Last update: December 5th, 2019 at 8:00 am
The Arctic Ocean is capped by a dynamic layer of sea ice that grows each winter and shrinks each summer, reaching its yearly minimum extent each fall. NASA’s Aqua satellite used microwaves to capture this snapshot of Arctic sea ice on September 3, 2010. The yearly minimum had not yet been reached, but past history says the low point should occur sometime in mid-September.
Everything on Earth’s surface – including humans – emits microwave radiation, though the properties vary with the emitter. The AMSR-E microwave sensor on Aqua relies on those emissions to map the planet. Ice emits more microwave radiation than water, so ice-covered waters appear much brighter than the open ocean to the AMSR-E sensor (see top image). This difference allows the satellite to capture a year-round sea ice record, despite cloud cover and months of polar night.
“The data from AMSR-E and other NASA satellites are critical for understanding the coupling between sea ice and the ocean and atmosphere,” said Tom Wagner, manager of NASA’s cryosphere program. “It’s important for us to understand these connections to improve our models of how the planet will change.”
This year, AMSR-E and other sensors have seen an Arctic Ocean with significantly depleted summer ice, a trend that has been ongoing for at least a decade. According to the National Snow and Ice Data Center, the ice extent for August 2010 was the second lowest in the satellite record for the month (the lowest was 2007). On September 3, ice extent dropped below the seasonal minimum for 2009, becoming the third lowest season in the satellite record.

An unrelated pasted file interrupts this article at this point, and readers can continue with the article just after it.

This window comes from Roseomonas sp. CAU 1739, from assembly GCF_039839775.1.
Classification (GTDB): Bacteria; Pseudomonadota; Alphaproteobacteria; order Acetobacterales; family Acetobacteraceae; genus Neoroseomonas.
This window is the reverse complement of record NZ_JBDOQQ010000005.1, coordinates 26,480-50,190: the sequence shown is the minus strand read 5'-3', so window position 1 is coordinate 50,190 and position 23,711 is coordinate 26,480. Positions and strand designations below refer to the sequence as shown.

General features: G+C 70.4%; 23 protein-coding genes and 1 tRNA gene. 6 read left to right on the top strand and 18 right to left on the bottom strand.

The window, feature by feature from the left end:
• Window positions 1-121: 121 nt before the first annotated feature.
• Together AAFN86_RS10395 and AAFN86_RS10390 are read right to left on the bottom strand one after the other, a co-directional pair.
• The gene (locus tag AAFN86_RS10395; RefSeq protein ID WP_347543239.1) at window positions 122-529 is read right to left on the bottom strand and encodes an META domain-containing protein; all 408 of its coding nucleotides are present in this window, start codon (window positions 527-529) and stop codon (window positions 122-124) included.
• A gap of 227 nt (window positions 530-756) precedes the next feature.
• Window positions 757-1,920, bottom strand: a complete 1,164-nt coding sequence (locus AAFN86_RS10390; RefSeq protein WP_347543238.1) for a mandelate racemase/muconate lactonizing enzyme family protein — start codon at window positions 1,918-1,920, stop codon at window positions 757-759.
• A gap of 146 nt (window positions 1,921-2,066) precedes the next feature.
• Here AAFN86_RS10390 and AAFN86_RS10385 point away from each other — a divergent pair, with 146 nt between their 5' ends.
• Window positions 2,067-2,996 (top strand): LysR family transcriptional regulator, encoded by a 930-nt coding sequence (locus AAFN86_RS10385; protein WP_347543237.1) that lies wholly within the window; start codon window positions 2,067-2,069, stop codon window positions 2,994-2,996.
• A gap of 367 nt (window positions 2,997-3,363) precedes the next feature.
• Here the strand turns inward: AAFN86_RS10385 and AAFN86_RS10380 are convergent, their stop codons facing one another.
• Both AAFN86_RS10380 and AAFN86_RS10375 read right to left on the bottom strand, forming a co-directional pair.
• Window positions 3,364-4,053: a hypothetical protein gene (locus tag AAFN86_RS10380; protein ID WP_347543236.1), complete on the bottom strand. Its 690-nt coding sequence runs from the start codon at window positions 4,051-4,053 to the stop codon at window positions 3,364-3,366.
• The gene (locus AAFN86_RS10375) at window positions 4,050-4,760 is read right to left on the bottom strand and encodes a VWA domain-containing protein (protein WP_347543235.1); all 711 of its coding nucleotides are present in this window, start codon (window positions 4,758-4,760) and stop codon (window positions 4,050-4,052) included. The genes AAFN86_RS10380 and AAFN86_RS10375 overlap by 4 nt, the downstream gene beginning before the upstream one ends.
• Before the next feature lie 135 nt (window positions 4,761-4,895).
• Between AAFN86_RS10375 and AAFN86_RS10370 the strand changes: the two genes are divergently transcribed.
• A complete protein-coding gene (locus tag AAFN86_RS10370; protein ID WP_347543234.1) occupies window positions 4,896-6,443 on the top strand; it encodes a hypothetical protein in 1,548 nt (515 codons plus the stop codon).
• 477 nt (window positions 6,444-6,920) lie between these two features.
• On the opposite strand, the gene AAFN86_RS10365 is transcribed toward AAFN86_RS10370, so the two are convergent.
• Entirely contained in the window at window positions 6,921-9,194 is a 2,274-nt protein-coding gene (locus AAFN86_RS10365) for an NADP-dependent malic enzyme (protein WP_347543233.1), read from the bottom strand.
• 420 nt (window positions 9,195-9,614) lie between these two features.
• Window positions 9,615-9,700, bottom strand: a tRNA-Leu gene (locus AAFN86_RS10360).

The Northwest Passage – shown in the lower half of the AMSR-E image and in the bottom MODIS image — is largely free of ice, allowing the potential for a circumnavigation of the Arctic Ocean. Scientific, natural resources, and shipping interests have been studying the region intently with the expectation that the fabled northern sea may soon become a viable, regular route for sea-going vessels.
Credit: Visualization created by Cindy Starr and Trent Schindler, Goddard Scientific Visualization Studio. MODIS imagery by Jesse Allen, working with data from the MODIS Rapid Response Team at NASA GSFC. Caption by Kathryn Hansen, NASA Earth Science News Team, and Mike Carlowicz, Earth Observatory.